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It is time to fix South Sudan’s broken healthcare system

16 32 22

At the height of the pandemic last April, I saw Facebook posts from friends and relatives in South Sudan showing top-level government officials wearing clip-on tags dubbed “virus removal cards”. The cards were said to contain chemicals that could prevent COVID-19.

President Salva Kiir, his deputy, Riek Machar, defence minister Angelina Teny, and other ministers were all spotted wearing the cards.

I was not entirely surprised that a clever entrepreneur was out to make money from the pandemic. In Juba, the cards were selling for between $20 and $30. Elsewhere, similar cards were being sold in Japan, Lebanon, and the Philippines.

Manufacturers claimed that the cards’ main ingredient – chlorine dioxide – could kill bacteria and viruses. It is usually used to disinfect water and sterilise medical equipment.

It did not take long before South Sudanese netizens started poking fun at the virus removal cards on social media. Many wondered how the highest office in the land – the Office of the President – could have fallen for the scam. In an interview, the presidential spokesman, Ateny Wek Ateny, said Japanese Prime Minister Shinzo Abe donated the cards “specifically for the leadership… because they said it will help to disinfect within three metres”.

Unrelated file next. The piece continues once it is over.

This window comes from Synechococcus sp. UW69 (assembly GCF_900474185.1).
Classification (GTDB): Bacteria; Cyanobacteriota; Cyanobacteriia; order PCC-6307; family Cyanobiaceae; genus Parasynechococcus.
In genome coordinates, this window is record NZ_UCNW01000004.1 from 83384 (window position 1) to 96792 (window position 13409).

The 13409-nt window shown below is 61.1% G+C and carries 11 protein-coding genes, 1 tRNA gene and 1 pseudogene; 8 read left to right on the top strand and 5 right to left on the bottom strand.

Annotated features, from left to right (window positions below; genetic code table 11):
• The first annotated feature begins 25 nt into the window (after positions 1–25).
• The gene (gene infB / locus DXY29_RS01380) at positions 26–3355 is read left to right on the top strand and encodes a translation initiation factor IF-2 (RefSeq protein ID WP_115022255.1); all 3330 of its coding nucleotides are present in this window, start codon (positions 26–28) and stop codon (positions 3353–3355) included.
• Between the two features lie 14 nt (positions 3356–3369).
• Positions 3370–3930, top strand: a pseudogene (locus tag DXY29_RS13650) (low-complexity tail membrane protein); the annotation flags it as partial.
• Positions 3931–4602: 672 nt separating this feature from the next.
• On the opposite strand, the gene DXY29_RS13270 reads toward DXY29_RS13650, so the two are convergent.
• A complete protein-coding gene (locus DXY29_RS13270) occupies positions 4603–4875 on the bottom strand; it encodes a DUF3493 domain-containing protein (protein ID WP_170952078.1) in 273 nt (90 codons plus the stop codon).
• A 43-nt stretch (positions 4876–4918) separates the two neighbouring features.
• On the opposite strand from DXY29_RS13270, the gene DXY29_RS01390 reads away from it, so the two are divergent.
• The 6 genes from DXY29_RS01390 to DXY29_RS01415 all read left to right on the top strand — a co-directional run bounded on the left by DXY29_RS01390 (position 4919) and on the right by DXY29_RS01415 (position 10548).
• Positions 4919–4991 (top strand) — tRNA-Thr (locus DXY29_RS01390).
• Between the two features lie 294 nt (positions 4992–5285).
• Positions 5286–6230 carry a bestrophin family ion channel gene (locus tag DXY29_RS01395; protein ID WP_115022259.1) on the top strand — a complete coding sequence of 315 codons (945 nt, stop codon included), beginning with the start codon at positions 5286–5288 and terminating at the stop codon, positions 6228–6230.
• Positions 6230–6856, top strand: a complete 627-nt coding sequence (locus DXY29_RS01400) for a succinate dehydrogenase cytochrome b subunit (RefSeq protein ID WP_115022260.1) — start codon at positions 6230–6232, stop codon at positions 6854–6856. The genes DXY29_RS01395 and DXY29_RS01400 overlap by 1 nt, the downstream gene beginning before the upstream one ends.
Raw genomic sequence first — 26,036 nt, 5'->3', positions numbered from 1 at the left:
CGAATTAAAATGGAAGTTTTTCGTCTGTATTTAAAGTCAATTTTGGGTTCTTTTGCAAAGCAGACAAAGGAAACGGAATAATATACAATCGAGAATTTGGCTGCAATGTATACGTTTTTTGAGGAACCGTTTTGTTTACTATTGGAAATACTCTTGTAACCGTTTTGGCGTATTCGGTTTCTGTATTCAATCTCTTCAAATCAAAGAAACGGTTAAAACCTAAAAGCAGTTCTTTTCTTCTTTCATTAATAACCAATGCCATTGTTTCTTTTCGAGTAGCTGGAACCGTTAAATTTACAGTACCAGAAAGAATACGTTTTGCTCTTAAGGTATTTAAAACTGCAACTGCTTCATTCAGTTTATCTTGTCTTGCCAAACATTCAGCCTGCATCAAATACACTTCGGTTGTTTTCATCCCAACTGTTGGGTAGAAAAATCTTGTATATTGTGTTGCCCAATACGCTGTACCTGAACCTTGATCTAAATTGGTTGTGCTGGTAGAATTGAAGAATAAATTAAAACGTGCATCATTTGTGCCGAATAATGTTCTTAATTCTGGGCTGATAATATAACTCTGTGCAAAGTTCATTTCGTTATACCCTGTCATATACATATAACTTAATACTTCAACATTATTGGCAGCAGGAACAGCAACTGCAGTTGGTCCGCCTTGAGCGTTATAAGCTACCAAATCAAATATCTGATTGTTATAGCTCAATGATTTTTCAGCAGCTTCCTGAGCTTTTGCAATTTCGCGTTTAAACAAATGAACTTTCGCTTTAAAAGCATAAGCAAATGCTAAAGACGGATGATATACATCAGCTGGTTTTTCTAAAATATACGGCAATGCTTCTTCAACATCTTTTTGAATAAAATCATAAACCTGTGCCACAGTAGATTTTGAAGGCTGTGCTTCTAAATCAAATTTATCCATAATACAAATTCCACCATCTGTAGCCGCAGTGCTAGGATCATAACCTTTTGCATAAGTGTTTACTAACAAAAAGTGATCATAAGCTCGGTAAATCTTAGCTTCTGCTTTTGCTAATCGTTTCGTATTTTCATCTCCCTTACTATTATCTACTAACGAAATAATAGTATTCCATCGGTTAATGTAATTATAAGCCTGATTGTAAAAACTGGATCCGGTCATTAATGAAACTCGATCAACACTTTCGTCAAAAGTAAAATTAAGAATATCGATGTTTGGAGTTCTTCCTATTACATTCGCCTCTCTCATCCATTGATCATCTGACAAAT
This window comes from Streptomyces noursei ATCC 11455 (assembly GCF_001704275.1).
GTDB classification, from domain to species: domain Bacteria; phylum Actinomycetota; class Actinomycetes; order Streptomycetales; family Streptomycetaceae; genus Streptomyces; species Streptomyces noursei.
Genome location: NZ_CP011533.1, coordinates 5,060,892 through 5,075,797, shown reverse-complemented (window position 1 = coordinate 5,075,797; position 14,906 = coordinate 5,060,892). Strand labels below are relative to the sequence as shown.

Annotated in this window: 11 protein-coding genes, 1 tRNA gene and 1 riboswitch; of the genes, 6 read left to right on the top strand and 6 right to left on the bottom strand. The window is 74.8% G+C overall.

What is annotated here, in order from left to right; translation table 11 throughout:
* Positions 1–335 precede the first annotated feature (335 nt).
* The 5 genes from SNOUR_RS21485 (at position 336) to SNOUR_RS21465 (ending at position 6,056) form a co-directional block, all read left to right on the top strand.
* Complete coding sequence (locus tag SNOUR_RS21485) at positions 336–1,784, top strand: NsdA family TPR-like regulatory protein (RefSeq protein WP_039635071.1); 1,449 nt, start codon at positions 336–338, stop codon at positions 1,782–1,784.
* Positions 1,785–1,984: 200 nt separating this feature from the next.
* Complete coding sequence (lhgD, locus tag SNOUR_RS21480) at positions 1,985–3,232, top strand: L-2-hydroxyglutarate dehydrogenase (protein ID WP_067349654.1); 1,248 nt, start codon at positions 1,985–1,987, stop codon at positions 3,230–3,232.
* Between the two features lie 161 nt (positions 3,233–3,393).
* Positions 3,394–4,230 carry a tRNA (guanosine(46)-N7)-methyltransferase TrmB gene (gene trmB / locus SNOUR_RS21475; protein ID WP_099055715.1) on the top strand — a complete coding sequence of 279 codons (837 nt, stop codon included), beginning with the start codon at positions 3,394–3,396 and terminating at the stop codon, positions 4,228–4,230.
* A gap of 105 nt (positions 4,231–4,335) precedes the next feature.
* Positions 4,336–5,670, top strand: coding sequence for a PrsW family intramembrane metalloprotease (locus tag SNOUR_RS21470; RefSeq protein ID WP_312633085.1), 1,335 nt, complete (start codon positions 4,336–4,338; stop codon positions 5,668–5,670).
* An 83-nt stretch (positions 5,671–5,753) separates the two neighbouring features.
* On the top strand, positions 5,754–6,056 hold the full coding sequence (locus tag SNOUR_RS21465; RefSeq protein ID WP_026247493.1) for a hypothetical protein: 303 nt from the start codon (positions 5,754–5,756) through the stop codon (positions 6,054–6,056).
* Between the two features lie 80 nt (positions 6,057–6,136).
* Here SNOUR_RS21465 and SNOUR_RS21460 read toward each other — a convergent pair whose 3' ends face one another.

But with no let-up in the criticism against Ateny on social media and subsequent denial from the Japanese embassy in Juba that Prime Minister Abe had donated the cards, officials in South Sudan stopped wearing the cards not long after.

In the past, problems in the healthcare system have not attracted much attention from journalists, reporters, activists, or anti-corruption groups.

Instead, public attention has largely focused on........

© Al Jazeera

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